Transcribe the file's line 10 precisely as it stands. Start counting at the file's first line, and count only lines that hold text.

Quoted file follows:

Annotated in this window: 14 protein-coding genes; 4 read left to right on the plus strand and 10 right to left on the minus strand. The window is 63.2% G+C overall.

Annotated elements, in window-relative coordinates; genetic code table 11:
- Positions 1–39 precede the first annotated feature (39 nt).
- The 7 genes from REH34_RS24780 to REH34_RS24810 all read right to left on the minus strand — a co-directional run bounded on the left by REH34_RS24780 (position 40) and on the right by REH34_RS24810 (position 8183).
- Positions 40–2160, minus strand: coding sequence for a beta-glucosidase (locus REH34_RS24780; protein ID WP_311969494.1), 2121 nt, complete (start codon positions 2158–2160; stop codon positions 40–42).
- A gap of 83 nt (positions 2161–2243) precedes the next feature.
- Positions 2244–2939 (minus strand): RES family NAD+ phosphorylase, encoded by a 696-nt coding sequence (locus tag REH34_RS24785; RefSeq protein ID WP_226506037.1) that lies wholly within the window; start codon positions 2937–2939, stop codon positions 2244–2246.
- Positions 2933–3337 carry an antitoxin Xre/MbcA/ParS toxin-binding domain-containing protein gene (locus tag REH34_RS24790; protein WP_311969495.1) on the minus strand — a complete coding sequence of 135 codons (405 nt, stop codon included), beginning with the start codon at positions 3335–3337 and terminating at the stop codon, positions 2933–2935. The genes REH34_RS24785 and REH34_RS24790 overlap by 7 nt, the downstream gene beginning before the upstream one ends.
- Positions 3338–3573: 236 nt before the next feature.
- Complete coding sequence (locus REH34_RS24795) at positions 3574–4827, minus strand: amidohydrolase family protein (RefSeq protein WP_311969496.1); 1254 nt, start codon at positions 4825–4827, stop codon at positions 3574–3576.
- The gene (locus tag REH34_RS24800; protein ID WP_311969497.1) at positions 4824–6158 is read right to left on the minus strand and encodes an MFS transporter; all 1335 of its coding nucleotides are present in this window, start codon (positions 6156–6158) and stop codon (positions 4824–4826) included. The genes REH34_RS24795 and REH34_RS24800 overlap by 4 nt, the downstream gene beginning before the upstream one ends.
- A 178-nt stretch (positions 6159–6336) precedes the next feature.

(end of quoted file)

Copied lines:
- Complete coding sequence (locus REH34_RS24795) at positions 3574–4827, minus strand: amidohydrolase family protein (RefSeq protein WP_311969496.1); 1254 nt, start codon at positions 4825–4827, stop codon at positions 3574–3576.